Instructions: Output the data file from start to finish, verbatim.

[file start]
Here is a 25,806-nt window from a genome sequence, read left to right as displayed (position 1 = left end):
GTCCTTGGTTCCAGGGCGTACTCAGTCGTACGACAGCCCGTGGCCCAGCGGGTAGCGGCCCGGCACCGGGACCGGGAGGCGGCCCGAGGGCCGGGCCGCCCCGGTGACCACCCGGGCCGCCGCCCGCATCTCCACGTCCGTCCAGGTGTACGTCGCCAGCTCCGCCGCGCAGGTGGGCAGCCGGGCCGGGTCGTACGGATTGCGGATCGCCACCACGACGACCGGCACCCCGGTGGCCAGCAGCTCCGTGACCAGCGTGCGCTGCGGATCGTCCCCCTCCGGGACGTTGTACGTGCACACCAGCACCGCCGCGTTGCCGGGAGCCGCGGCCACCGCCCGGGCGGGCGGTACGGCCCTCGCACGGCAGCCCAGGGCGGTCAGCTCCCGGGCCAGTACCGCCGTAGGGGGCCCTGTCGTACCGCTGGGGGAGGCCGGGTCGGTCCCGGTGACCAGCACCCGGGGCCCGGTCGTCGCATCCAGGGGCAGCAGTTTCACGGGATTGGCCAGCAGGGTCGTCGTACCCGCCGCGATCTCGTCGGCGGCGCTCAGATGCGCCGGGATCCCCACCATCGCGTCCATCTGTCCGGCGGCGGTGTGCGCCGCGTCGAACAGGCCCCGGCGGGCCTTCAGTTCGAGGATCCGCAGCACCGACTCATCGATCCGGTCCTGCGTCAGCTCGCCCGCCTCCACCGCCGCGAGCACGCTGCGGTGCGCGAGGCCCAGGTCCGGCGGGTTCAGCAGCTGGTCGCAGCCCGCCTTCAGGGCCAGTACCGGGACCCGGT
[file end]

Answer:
Here is a 25,806-nt window from a genome sequence, read left to right as displayed (position 1 = left end):
GTCCTTGGTTCCAGGGCGTACTCAGTCGTACGACAGCCCGTGGCCCAGCGGGTAGCGGCCCGGCACCGGGACCGGGAGGCGGCCCGAGGGCCGGGCCGCCCCGGTGACCACCCGGGCCGCCGCCCGCATCTCCACGTCCGTCCAGGTGTACGTCGCCAGCTCCGCCGCGCAGGTGGGCAGCCGGGCCGGGTCGTACGGATTGCGGATCGCCACCACGACGACCGGCACCCCGGTGGCCAGCAGCTCCGTGACCAGCGTGCGCTGCGGATCGTCCCCCTCCGGGACGTTGTACGTGCACACCAGCACCGCCGCGTTGCCGGGAGCCGCGGCCACCGCCCGGGCGGGCGGTACGGCCCTCGCACGGCAGCCCAGGGCGGTCAGCTCCCGGGCCAGTACCGCCGTAGGGGGCCCTGTCGTACCGCTGGGGGAGGCCGGGTCGGTCCCGGTGACCAGCACCCGGGGCCCGGTCGTCGCATCCAGGGGCAGCAGTTTCACGGGATTGGCCAGCAGGGTCGTCGTACCCGCCGCGATCTCGTCGGCGGCGCTCAGATGCGCCGGGATCCCCACCATCGCGTCCATCTGTCCGGCGGCGGTGTGCGCCGCGTCGAACAGGCCCCGGCGGGCCTTCAGTTCGAGGATCCGCAGCACCGACTCATCGATCCGGTCCTGCGTCAGCTCGCCCGCCTCCACCGCCGCGAGCACGCTGCGGTGCGCGAGGCCCAGGTCCGGCGGGTTCAGCAGCTGGTCGCAGCCCGCCTTCAGGGCCAGTACCGGGACCCGGT